Bonfire of sole
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Reviled as a traitor for his leftist agitations, war correspondent Wilfred Burchett held the one dinner menu he would allow at our table in La Closerie des Lilas, Boulevard du Montparnasse, ready to order for the four of us, confident of his own fine judgement.
He chose according to a secret view he had of our personalities, so he was playing a game. The restaurant was plush: red upholstery, gold capping, soft lighting. He guessed most of the other diners here were American tourists, and some Germans. He was not long returned from a visit to the Viet Minh tunnels circling Saigon. His home was a nearby Parisian apartment, and no longer living rough had given him bulk he wasn’t used to. His mood was content, although his asymmetrical grin and his accent seemed always to be in hope of happening on someone in authority whom he could upset.
His comfortableness in this parlour of ostentation was unexpected, since I knew the stories of his early poverty – walking to school without shoes, a mother eating little so to feed the children – because our families were friendly in Melbourne. I’d not have been surprised at some shadow of resentment, but this was not in his eyes. So I suspect he thought himself entitled to keep good company, for our table bore plaques commemorating visits by Cézanne and Picasso. Elsewhere diners felt themselves in the heady wake of Baudelaire, Verlaine, Gellhorn, Dos Passos, Stein.
“You’ll notice,” he said, “the absence of Ho Chi Minh and Vo Giap.” The French prefer to honour Americans.
For his wife, Vessa, a Bulgarian writer on culture and artistries, he chose crisped sweetbreads with walnut crumble and potatoes of two varieties. Vessa, stern of jaw and bright of eye, smiled as if this might have been a favourite, although I knew they could not afford prices at this level, and so must appear here rarely and always as guests at another’s table.
My wife through those years was Lois, for whom Burchett chose duck with foie gras and truffles, a dish with hundreds of years of tradition around Toulouse, therefore suitable for a sociologist, and one he judged might need to fill out a little more. To the summoned waiter he spoke in swift French, and I gathered the fillet of sole was for me because his family knew me as a seafarer. With a hint of greedy satisfaction I had not caught in him before, he chose for himself filet de boeuf Hemingway, sauced in a gravy spiked with bourbon.
The year must have been 1972. The US Air Force was bombing Laos in continuous raids, particularly along the east bank of the Mekong to the Vietnam border, and Richard Nixon said he might yet use nuclear bombs against Hanoi. Hanoi was a major port, a complex of shallows and channels, with millions of Vietnamese living in coastal villages around a metre above high tide. A nuclear concussion would set the ground-waters surfing, so the ships would become bludgeons, hellish and colossal.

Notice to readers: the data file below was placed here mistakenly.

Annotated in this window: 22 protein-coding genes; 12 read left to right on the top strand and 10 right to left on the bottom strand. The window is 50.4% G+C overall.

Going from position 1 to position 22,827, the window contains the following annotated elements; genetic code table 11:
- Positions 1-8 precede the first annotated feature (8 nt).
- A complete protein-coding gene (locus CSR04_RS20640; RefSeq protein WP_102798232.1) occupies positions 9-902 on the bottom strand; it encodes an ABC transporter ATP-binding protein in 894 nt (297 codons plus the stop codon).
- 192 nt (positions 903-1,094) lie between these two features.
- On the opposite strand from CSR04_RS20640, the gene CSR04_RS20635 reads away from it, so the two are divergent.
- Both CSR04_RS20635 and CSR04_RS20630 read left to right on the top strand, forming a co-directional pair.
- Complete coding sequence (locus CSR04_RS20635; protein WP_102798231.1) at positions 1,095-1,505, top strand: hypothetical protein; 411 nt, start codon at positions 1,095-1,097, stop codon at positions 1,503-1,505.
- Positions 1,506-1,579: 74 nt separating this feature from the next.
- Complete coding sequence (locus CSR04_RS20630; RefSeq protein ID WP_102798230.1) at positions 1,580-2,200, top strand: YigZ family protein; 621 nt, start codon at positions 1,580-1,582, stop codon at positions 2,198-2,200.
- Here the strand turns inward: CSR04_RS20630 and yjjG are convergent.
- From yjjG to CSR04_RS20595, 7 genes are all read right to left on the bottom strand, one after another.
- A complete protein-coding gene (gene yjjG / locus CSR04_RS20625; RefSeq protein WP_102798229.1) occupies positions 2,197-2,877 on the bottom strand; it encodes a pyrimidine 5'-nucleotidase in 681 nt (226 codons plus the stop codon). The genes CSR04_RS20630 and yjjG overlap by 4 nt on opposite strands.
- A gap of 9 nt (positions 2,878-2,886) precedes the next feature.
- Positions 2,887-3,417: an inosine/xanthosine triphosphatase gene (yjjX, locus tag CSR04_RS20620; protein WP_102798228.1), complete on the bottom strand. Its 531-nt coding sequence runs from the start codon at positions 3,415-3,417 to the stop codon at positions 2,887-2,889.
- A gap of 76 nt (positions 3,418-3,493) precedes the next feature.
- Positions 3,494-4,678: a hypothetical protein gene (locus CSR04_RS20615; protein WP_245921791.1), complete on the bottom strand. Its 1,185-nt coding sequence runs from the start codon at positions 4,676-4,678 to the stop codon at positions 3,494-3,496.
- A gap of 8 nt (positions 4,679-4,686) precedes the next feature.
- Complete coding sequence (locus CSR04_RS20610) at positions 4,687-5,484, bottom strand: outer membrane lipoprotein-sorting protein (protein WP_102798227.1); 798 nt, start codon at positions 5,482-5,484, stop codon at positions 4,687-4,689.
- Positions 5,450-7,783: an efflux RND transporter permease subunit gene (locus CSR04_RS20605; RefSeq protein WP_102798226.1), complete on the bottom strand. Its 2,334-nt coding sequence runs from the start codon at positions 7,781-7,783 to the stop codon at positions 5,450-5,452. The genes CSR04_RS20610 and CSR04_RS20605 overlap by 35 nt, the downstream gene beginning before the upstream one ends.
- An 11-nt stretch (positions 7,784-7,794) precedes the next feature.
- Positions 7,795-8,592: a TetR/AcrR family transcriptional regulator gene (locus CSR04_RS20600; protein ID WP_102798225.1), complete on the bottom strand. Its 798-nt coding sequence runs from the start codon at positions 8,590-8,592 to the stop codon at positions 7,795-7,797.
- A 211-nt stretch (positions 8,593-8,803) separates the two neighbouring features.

Burchett thought I was crediting the Viet Minh with too little preparation. “They’re clever,” he said, “and they dig.”
At Dien Bien Phu they had dug around the French and overrun the garrison, ending France’s era in Indochina in 1954. Now they had dug tunnels and fortifications closing off Saigon. Around Hanoi, dredges aided by sampans with kibbles cut narrow channels through the shallows and the marshlands, so ships did not moor at dockside any longer but, until needed, were nudged by tugboats far from the port into the lowlands, where they seemed aground, already bombed.
To satisfy American anger at losing a war, I feared, might not Nixon and Henry Kissinger chance at least one bomb at Hanoi? Burchett, the first foreign correspondent into post-blast Hiroshima, knew that Giap believed this would not happen so close to the end of the war.
“Nixon and Kissinger have reparations of their own to look after. They will angle for the Peace Prize after the fighting is finished; see if I’m right.” He was half right: Kissinger was to take up his Nobel Peace Prize in 1973, before the war formally ended, a decoration that would cause the humorist Tom Lehrer to jibe that the Nobel judges had perpetrated an act of satire that could never be equalled.
A platoon of waiters with white gloves set down before us the dishes, the sauces, the condiments. Now I understood a cleverness in the design of the dish chosen for me: the diner is also the cook. A white fillet of sole lay atop a pyre of dried French tarragon, flambé, to be extinguished with cream when cooked.
Here, then, is the purpose of this memoir: to give an exquisite example of fine cuisine a wider presence in our lives.
Bonfire of Sole, Burchett
Fillet of sole crusted with grated garlic & ginger, dried French tarragon, cognac, cream.
I have added the ginger to the original.
Serve at table on a heated metal pan with lit candles beneath, the fillet on a thicket of dried French tarragon. Flambé with cognac, add again for flame. When judged cooked, into the slurry fold the cream.
This was summer, I recall, for we walked home to their apartment in the soft dusk before the street lamps lit, singing ‘L’Internationale’.